Throughout 2016, the E-ISAC collected, analyzed, and shared information on physical and cyber security issues, and this report is a review of the main issues covered over the year. The information came from open source reporting, electricity members, and federal partners and includes the E-ISAC's analytical summary of those collective reports. This report looks at how the E-ISAC may further identify trends and patterns benefitting members.
This guide was created to help you discover more information about the E-ISAC. Read this document to learn more about the E-ISAC:
- Leadership and Staff
- Products, Programs, Tools and Services
- Types of information to share with the E-ISAC in both physical and cyber areas.
- How to share with the E-ISAC
This document was last updated on 01/19/17. We encourage you to use the feedback form to provide us with your comments and concerns. Questions regarding this document or the E-ISAC can be answered by emailing firstname.lastname@example.org
This engaging guide provides you with details on how to engage with the E-ISAC including:
- Who the E-ISAC is
- How we operate
- What to Share with the E-ISAC
- Benefits to Sharing
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The North American Electric Reliability Corporation had its quarterly Board of Trustees meeting on May 11. One issue the meeting focused on was NERC's long-term strategic efforts with the Electricity Information Sharing and Analysis Center (E-ISAC). John McAvoy, chair of the Electricity Subsector Coordinating Council's Member Executive Committee, addressed the Board in support of the E-ISAC Long-Term Strategic Plan, saying security is an integral part of industry operations and we live in a dynamic threat environment. In order to continue evolving, we must improve cross-sector collaboration and information sharing. The long-term plan will help the E-ISAC reach its goals, he added. Some of the plan's action items include:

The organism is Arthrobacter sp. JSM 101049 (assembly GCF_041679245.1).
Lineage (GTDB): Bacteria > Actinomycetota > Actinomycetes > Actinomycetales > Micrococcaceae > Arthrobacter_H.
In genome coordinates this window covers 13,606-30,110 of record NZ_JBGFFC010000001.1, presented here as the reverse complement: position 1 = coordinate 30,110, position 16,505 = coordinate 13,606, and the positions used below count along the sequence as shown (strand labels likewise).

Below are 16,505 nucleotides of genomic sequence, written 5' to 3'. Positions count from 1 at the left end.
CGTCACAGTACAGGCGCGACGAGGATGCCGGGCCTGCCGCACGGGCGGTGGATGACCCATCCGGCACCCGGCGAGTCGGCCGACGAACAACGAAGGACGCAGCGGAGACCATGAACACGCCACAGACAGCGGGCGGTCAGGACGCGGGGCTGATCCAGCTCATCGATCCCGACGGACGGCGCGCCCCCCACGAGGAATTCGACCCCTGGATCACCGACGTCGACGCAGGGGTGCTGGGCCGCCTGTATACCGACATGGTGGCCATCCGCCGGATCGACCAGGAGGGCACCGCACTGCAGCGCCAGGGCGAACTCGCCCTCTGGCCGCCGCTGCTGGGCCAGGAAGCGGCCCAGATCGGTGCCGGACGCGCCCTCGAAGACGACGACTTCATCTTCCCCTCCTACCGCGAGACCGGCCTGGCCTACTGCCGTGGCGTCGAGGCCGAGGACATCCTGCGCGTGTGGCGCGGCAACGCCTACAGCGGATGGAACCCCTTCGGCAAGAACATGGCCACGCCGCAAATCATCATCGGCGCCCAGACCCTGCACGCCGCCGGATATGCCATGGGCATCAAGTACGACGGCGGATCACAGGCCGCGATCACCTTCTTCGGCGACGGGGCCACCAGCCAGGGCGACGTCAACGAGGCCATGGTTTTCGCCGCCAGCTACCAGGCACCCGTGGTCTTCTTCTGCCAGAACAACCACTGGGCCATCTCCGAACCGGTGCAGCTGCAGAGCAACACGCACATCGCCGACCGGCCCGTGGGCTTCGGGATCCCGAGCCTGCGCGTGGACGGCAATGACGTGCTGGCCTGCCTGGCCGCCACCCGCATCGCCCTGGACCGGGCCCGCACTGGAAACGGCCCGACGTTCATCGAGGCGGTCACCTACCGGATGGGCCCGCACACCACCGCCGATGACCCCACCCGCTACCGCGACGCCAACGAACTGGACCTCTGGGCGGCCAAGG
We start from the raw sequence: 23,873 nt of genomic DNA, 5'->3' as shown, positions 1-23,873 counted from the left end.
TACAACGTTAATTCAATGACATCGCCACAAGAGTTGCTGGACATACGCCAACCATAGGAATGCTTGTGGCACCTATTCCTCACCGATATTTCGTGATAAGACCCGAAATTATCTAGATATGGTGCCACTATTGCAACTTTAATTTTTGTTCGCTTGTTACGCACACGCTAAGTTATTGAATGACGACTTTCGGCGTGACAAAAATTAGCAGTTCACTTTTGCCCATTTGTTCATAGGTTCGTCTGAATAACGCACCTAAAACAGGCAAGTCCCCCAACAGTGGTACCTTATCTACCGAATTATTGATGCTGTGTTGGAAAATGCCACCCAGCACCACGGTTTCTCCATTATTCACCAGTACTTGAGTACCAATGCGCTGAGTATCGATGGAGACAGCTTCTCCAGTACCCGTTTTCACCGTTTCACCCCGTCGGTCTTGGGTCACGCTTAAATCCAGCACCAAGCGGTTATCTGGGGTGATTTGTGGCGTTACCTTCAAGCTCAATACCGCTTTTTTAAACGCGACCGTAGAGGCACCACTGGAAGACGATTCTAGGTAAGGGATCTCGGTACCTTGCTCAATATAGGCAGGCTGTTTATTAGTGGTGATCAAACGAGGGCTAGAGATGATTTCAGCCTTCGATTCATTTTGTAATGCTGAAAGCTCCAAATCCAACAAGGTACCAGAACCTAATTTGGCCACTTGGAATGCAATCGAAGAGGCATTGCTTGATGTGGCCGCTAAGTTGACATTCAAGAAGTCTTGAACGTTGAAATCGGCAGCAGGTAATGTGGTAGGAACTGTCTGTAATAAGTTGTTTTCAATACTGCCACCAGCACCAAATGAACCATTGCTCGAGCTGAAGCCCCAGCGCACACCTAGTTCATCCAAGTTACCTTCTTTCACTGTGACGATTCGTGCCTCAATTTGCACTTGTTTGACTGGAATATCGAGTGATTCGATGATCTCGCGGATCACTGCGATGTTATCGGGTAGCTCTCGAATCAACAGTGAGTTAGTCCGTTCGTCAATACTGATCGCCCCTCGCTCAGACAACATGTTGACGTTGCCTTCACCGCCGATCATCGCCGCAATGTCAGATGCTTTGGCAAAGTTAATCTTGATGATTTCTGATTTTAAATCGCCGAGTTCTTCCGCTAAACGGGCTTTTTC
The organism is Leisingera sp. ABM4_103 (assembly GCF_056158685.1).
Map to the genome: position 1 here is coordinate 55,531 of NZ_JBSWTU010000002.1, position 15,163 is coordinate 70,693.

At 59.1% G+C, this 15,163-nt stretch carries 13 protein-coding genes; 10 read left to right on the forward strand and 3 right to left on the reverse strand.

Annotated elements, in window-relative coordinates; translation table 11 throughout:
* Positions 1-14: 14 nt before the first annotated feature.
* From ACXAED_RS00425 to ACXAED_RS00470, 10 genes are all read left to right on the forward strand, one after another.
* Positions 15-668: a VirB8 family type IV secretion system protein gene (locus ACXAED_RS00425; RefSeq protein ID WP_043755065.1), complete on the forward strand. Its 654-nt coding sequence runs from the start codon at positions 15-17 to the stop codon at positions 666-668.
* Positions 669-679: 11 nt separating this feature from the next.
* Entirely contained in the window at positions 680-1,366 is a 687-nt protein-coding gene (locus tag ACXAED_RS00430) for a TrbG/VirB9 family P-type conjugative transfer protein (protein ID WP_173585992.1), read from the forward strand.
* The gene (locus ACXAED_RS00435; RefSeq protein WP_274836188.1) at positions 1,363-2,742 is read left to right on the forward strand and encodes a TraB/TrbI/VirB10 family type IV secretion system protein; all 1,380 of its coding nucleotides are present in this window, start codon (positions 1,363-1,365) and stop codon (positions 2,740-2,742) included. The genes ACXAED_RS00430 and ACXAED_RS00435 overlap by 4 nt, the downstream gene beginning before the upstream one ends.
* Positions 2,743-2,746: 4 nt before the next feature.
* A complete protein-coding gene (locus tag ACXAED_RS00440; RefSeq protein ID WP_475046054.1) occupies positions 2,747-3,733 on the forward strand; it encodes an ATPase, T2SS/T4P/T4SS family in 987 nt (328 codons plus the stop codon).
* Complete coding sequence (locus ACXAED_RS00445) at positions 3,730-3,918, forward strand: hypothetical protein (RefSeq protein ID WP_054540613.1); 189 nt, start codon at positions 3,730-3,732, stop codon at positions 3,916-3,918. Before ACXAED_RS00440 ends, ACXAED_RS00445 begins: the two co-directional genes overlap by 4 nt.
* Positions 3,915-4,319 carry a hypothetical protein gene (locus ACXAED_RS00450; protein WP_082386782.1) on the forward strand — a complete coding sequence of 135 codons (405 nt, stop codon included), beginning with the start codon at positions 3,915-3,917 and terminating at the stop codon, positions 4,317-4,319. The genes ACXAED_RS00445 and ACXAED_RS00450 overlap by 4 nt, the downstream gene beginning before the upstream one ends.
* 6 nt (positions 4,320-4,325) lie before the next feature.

- Replacing the current web portal with a new “platform” that will enable automatic information sharing, the creation of private discussion groups, data visualization, among other features;
- Increasing the E-ISAC's capability to collect security intelligence;
- Hiring specialized analysts;
- Acquiring additional data storage, management, and sharing technologies; and
- Increasing the E-ISAC's access to classified networks and facilities.
The plan, which was developed working closely with NERC leadership and the Member Executive Committee, builds on the ESCC's 2015 recommendations and discusses improvements needed in 2017 to address current threats, a look at the mid-term range of 2018-2022 to address emerging threats, and what the E-ISAC might look like beyond 2023 if the forecasted issues continue to develop. The NERC Board of Trustees accepted the plan at the May 11 quarterly meeting.